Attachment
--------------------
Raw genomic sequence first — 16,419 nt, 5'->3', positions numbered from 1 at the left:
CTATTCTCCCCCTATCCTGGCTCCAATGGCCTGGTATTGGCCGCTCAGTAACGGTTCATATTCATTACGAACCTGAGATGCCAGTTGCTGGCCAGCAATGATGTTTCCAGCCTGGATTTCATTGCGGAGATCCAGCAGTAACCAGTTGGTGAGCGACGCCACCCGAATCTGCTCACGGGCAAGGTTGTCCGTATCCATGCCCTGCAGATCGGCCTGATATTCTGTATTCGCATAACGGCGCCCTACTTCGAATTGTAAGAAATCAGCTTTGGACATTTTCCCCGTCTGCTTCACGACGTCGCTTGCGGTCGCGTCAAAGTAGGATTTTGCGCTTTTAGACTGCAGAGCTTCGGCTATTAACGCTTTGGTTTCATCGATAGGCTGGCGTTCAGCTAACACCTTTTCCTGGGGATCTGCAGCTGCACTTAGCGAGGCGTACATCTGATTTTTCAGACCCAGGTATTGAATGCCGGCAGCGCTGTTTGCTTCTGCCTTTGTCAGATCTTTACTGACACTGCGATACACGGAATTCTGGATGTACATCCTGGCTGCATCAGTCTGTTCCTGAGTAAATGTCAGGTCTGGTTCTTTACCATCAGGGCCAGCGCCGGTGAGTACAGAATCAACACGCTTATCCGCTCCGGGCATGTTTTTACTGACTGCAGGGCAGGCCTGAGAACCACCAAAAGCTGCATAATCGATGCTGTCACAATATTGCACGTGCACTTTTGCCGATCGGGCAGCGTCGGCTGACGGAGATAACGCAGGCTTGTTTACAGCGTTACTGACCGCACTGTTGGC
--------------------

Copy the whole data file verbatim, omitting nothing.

Raw genomic sequence first — 16,419 nt, 5'->3', positions numbered from 1 at the left:
CTATTCTCCCCCTATCCTGGCTCCAATGGCCTGGTATTGGCCGCTCAGTAACGGTTCATATTCATTACGAACCTGAGATGCCAGTTGCTGGCCAGCAATGATGTTTCCAGCCTGGATTTCATTGCGGAGATCCAGCAGTAACCAGTTGGTGAGCGACGCCACCCGAATCTGCTCACGGGCAAGGTTGTCCGTATCCATGCCCTGCAGATCGGCCTGATATTCTGTATTCGCATAACGGCGCCCTACTTCGAATTGTAAGAAATCAGCTTTGGACATTTTCCCCGTCTGCTTCACGACGTCGCTTGCGGTCGCGTCAAAGTAGGATTTTGCGCTTTTAGACTGCAGAGCTTCGGCTATTAACGCTTTGGTTTCATCGATAGGCTGGCGTTCAGCTAACACCTTTTCCTGGGGATCTGCAGCTGCACTTAGCGAGGCGTACATCTGATTTTTCAGACCCAGGTATTGAATGCCGGCAGCGCTGTTTGCTTCTGCCTTTGTCAGATCTTTACTGACACTGCGATACACGGAATTCTGGATGTACATCCTGGCTGCATCAGTCTGTTCCTGAGTAAATGTCAGGTCTGGTTCTTTACCATCAGGGCCAGCGCCGGTGAGTACAGAATCAACACGCTTATCCGCTCCGGGCATGTTTTTACTGACTGCAGGGCAGGCCTGAGAACCACCAAAAGCTGCATAATCGATGCTGTCACAATATTGCACGTGCACTTTTGCCGATCGGGCAGCGTCGGCTGACGGAGATAACGCAGGCTTGTTTACAGCGTTACTGACCGCACTGTTGGC